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The nonsense about U.S. poverty

Published on -10/19/2012, 10:17 AM

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Here's a recent statement frequently suggested by leftist academics, think tank researchers and policymakers: "People were not just struggling because of their personal deficiencies. There were structural factors at play. People weren't poor because they made bad decisions. They were poor because our society creates poverty."

Who made that statement and where it was made is not important at all, but its corrosive effects on the minds of black people, particularly black youths, are devastating.

There's nothing intellectually challenging or unusual about poverty. For most of mankind's existence, his most optimistic scenario was to be able to eke out enough to subsist for another day. Poverty has been mankind's standard fare and remains so for most of mankind.

What is unusual and challenging to explain is affluence -- namely, how a tiny percentage of people, mostly in the West, for only a tiny part of mankind's existence, managed to escape the fate that befell their fellow men.

To say that "our society creates poverty" is breathtakingly ignorant. In 1776, the U.S. was among the world's poorest nations. In less than two centuries, we became the world's richest nation by a long shot. Americans who today are deemed poor by Census Bureau definitions have more material goods than middle-class people as recently as 60 years ago.

Dr. Robert Rector and Rachel Sheffield give us insights in "Understanding Poverty in the United States: Surprising Facts About America's Poor" (Sept. 13, 2011). Eighty percent of poor households have air conditioning. Nearly three-fourths have a car or truck, and 31 percent have two or more. Two-thirds have cable or satellite TV.

Half have one or more computers. Forty-two percent own their homes. The average poor American has more living space than the typical non-poor person in Sweden, France or the U.K. Ninety-six percent of poor parents stated that their children were never hungry during the year because they couldn't afford food. How do these facts square with the statement that "our society creates poverty"? To the contrary, our society has done the best with poverty.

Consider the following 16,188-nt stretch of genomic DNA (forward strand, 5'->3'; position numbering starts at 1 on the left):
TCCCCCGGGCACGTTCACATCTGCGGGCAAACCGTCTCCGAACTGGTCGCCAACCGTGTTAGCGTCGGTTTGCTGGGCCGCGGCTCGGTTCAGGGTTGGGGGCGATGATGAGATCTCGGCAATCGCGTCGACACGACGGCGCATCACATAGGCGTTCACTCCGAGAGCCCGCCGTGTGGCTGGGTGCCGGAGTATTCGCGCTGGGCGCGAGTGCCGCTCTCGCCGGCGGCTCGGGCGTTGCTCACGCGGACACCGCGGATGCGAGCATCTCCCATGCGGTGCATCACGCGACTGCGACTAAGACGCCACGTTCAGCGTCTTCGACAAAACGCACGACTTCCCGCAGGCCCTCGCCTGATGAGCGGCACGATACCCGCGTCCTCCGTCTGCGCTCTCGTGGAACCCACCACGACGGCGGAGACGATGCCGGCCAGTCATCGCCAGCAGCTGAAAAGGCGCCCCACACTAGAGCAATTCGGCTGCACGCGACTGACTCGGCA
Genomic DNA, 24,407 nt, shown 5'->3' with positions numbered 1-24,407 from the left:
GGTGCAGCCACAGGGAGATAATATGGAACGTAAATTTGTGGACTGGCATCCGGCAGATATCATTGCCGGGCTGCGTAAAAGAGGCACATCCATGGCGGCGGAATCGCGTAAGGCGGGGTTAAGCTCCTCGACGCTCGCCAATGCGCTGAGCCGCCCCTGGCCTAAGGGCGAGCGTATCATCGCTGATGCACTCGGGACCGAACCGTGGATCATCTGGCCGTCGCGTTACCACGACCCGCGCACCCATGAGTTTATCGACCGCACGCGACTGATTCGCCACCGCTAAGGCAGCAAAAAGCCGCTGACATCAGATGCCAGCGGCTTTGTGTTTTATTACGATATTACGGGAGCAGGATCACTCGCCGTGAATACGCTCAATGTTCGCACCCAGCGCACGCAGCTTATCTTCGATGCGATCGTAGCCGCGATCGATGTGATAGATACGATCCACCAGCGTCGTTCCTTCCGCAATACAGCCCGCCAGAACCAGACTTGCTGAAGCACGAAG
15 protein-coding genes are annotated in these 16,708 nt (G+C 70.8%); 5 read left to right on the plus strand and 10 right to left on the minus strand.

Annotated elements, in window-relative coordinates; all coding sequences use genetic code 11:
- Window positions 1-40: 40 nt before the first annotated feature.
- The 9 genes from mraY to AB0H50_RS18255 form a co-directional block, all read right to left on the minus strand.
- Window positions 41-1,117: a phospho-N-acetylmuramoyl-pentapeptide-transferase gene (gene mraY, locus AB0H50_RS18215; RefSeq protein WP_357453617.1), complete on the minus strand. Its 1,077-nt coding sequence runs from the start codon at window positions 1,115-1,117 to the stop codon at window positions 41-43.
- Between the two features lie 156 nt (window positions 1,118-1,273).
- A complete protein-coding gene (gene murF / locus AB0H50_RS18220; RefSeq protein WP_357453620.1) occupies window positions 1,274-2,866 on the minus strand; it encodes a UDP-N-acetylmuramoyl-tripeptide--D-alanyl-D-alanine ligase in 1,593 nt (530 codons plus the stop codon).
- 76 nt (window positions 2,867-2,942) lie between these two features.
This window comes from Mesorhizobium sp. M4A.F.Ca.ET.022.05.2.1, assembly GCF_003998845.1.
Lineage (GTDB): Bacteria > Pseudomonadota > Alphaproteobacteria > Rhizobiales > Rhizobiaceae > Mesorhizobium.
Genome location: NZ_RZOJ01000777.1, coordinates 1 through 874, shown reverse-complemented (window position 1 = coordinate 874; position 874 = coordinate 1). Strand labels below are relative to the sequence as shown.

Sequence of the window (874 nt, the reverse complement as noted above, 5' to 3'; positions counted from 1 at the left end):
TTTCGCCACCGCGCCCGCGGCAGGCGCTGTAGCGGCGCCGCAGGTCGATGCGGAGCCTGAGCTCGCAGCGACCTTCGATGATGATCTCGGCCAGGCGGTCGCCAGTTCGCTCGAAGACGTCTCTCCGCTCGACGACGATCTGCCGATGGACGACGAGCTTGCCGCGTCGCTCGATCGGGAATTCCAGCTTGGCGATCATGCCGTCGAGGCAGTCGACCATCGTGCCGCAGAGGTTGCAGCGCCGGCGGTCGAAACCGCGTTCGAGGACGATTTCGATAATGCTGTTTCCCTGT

Maybe the professor who made the statements about poverty -- who, by the way, is black -- was thinking that it's black people who have been made poor by society. One cannot avoid the fact that average black income today is many multiples of what it was at emancipation, in 1900, in 1940 and in 1960, even though average black income is only 65 percent of white income.

There is no comparison between black standard of living today and that in earlier periods. Again, the statement that "our society creates poverty" is just plain nonsense.

What about the assertion that "people weren't poor because they made bad decisions"?

The poverty rate among blacks is 36 percent. Most black poverty is found in female-headed households, but the poverty rate among black married couples has been in single digits since 1994 and stands today at 7 percent.

Today's black illegitimacy rate is 72 percent, but in the 1940s, it hovered around 14 percent. Less than 50 percent of black students graduate from high school, and most of those who do graduate have a level of academic proficiency far below that of their white counterparts. Black men make up almost 40 percent of the prison population.

Here are my several two-part questions: Is having babies without the benefit of marriage a bad decision, and is doing so likely to affect income? Are dropping out of school and participating in criminal activity bad decisions, and are they likely to have an effect on income? Finally, do people have free will and the capacity to make decisions, or is their behavior a result of instincts over which they have no control? As a black person, I'm glad that the message taught to so many of today's black youths wasn't taught back in the 1930s, 1940s and 1950s, when the civil rights struggle was getting into gear.

The admonishment that I frequently heard from black adults was, "Be a credit to your race."

Walter E. Williams is the John M. Olin Distinguished Professor of Economics at George Mason University, Fairfax, Va.

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